Even when the GDPR does not specifically require the appointment of a DPO, organisations may sometimes find it useful to designate a DPO on a voluntary basis. The Article 29 Data Protection Working Party (‘WP29’) encourages these voluntary efforts.

The concept of DPO is not new. Although Directive 95/46/EC did not require any organisation to appoint a DPO, the practice of appointing a DPO has nevertheless developed in several Member States over the years.

Before the adoption of the GDPR, the WP29 argued that the DPO is a cornerstone of accountability and that appointing a DPO can facilitate compliance and furthermore, become a competitive advantage for businesses. In addition to facilitating compliance through the implementation of accountability tools (such as facilitating data protection impact assessments and carrying out or facilitating audits), DPOs act as intermediaries between relevant stakeholders (e.g. supervisory authorities, data subjects, and business units within an organisation).

DPOs are not personally responsible in case of non-compliance with the GDPR. The GDPR makes it clear that it is the controller or the processor who is required to ensure and to be able to demonstrate that the processing is performed in accordance with its provisions (Article 24(1)). Data protection compliance is a responsibility of the controller or the processor.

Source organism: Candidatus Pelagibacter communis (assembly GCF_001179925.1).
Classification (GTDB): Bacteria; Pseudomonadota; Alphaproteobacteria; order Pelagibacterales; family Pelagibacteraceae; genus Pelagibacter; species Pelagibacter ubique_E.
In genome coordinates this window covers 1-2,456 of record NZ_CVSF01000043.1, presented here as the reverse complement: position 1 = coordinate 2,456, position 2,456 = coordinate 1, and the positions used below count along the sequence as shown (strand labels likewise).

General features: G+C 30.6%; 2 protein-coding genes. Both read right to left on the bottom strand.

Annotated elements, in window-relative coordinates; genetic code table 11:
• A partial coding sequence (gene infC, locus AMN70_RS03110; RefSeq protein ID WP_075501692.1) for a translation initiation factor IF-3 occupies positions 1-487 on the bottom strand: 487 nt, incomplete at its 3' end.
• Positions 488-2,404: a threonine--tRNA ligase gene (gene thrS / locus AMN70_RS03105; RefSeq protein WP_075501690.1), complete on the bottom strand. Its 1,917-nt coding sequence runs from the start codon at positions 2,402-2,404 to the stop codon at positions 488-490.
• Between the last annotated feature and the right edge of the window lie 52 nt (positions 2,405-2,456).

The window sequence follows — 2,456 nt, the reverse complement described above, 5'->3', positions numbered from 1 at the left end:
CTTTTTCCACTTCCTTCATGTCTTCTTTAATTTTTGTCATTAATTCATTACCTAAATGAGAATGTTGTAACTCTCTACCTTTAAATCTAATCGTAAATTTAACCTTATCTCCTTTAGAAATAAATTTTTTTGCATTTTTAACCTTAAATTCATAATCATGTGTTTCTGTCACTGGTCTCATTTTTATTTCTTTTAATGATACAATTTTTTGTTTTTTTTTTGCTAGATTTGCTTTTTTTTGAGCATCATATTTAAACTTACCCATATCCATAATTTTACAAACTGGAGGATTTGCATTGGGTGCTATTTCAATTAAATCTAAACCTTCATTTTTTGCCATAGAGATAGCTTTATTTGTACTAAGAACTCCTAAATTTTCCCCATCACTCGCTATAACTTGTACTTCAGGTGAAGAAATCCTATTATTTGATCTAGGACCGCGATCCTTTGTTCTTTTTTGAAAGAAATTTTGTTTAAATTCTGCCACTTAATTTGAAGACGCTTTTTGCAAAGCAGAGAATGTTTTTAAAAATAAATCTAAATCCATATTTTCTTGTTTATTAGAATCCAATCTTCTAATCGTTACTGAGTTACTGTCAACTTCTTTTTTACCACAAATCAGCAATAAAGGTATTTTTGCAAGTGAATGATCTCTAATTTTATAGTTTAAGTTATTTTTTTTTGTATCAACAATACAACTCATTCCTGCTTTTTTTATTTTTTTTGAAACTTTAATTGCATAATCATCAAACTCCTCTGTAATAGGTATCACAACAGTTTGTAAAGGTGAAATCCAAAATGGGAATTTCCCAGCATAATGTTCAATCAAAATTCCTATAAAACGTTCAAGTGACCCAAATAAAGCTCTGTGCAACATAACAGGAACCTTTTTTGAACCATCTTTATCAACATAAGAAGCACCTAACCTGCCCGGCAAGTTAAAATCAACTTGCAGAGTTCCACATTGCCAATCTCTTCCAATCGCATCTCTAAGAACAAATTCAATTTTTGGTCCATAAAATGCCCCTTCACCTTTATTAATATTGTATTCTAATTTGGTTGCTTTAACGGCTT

The controller or the processor also has a crucial role in enabling the effective performance of the DPO’s tasks. Appointing a DPO is a first step but DPOs must also be given sufficient autonomy and resources to carry out their tasks effectively.

The GDPR recognises the DPO as a key player in the new data governance system and lays down conditions for his or her appointment, position and tasks. The aim of these guidelines is to clarify the relevant provisions in the GDPR in order to help controllers and processors to comply with the law, but also to assist DPOs in their role. The guidelines also provide best practice recommendations, building on the experience gained in some EU Member States. The WP29 will monitor the implementation of these guidelines and may complement them with further details as appropriate.

Link

EU-domstolens praksis

C-92/09 ; C-93/09 (9 November 2010)